July 06, 2018

Biomanufacturing: aligning internal capabilities

By Cytiva

Being honest about what internal capabilities exist and whether the necessary skills and resources are available in-house to deliver the biomanufacturing strategy in a timely manner can reduce risk: speeding time to market .

When assessing your organization’s capabilities, you must be brutally honest about its resources and technical and capacity capabilities. Overcommitting in any of these areas can become a liability when you overextend. For example, you may have the technical capabilities but not the resources or the infrastructure, which could ultimately cause bottlenecks. External expertise in certain manufacturing strategies may also be required, such as in single-use solutions.

Biomanufacturing strategy: Capacity or capital, are you prepared?

One major risk to a company’s supply chain is demand volatility. Underestimating the demand of a product can lead to a drug shortage, preventing patients from receiving what can sometimes be life-saving medication. However, overestimating demand is just as risky, as this can lead to wasted inventory and even lost jobs. Nevertheless, a company must have enough capacity for its drug demand. The decision then becomes: Do you have the capacity and/or capital to control your own manufacturing destiny on your own, or do you need to engage the help of a contract development and manufacturing organization (CDMO)?

If you do not have the financial budget to support building a biomanufacturing facility or a bioprocess train, partnering with another company early can delay any CAPEX investments. Choosing a single-source partner that has access to not only end-to-end biomanufacturing capabilities but also to product development and innovations in biomanufacturing equipment, cell culture media, resins, and single-use devices can increase efficiency and speed to market.

Benefits of a single CDMO supplier versus multiple

Strategic Biomanufacturing: In-house expertise, are you covered?

In addition, while small to midsize biotech companies may possess an arsenal of brilliant minds, they must have a full wing-to-wing understanding of media development, from discovery through commercialization and scale up. If that knowledge is not available in the early phases, the company will likely spend far too much time and money repeating experimentation. There could be issues later, too, if analytical assessments are not completed properly and the focus is on something like titer instead of on product quality attributes. With the right expertise, you can move forward very quickly with the design of your biomanufacturing process and then dovetail into other critical factors, such as cost of goods and availability of raw materials during scale up.

A thorough understanding of the availability of raw materials is also necessary, or you could find yourself in a situation where you are missing a critical component of your process. This triggers regulatory considerations, which may require additional clinical work to determine the impact. Having products and services in one place with a single-source provider can facilitate troubleshooting any raw material security of supply issues. There are various types of requirements for import and export, as well as trade barriers in some regions of the world that could affect availability.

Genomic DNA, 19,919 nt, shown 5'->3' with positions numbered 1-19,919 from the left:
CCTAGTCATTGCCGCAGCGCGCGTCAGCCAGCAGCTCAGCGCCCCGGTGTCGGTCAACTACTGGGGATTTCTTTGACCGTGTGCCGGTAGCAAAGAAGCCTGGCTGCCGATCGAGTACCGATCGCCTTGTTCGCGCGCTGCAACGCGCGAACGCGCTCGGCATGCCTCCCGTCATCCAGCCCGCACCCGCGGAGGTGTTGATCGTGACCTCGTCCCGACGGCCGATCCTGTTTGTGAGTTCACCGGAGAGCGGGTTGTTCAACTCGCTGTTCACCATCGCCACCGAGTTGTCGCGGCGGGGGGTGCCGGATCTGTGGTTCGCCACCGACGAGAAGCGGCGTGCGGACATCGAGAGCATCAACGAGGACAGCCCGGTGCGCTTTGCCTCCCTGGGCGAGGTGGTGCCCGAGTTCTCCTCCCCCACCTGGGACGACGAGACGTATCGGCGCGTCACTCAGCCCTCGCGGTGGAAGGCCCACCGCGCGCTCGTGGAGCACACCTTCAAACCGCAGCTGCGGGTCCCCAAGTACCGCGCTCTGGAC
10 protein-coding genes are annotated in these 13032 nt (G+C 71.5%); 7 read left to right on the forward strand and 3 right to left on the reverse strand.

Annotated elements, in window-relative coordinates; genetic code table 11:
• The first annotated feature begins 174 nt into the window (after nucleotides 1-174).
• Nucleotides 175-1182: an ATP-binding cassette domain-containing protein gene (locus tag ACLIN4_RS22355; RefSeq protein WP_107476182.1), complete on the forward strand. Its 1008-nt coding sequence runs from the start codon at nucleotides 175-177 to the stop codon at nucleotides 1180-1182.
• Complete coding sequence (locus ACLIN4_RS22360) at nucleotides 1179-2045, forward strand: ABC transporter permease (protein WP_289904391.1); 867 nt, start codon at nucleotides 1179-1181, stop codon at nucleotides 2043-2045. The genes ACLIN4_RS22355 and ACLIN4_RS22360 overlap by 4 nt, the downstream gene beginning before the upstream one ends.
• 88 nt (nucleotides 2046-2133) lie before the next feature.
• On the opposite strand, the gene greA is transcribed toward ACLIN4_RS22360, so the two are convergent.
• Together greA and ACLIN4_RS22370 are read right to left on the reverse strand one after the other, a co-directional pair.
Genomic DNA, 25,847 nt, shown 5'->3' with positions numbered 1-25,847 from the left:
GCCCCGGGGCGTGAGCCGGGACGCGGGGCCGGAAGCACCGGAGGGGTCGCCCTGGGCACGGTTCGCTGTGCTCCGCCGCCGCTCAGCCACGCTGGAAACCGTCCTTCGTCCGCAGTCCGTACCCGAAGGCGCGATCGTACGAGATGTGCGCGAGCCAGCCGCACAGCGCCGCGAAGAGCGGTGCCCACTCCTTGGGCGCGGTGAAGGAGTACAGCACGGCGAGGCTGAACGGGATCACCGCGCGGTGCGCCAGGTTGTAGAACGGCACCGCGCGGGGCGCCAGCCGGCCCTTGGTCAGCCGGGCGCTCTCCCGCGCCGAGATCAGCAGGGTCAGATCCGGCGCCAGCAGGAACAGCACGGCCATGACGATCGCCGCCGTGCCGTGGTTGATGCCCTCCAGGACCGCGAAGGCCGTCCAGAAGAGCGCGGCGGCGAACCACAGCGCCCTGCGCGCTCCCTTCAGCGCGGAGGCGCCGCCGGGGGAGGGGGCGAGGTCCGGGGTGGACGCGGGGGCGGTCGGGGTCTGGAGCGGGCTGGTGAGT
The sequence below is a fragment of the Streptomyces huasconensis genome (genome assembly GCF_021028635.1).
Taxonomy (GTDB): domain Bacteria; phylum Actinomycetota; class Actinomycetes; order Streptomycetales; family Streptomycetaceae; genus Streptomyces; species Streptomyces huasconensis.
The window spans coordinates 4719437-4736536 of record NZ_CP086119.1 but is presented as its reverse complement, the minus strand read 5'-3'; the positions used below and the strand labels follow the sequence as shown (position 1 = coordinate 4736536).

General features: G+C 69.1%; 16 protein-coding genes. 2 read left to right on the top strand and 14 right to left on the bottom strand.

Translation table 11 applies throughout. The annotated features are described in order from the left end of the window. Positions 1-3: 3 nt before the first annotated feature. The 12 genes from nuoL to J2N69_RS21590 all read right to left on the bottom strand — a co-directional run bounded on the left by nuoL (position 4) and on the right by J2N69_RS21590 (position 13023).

Biomanufacturing regulatory considerations: Are you compliant?

The nuances between regulatory bodies across the world are often overlooked when determining a company’s ability to work on its own. A formulation has to not only be scalable but also accepted (and approved) by the country’s governing body, whether that be in the U.S. or in an emerging market, such as China. The latter is a particularly challenging area, as it does not allow clinical data to be leveraged globally. Instead, it must be performed again within the country, which can add three to six years of work. You must understand the impact any changes during development can have on not just the final formulation for your drug but also its eventual approval. Compliance should be considered as early as drug discovery, especially in biologic products, as the first-to-market company is the one that ultimately ends up owning that market space. Other companies that follow are at a disadvantage and must then adopt a new strategy, such as discounting their product, in order to be successful.

Thinking about working with a CDMO to complement your in-house resources? Read this article to identify opportunities where parallel operations can help you double up with a CDMO to reduce risk.

About Fast Trak Services
Cytiva has Fast Trak service centers in the USA, Sweden, India, South Korea and China and satellite Fast Trak Centers in Turkey, Japan and Singapore. The centers are specifically designed to help biopharmaceutical manufacturers increase their process productivity, reduce cost and enable them to bring their product to market faster. Contact us for more information.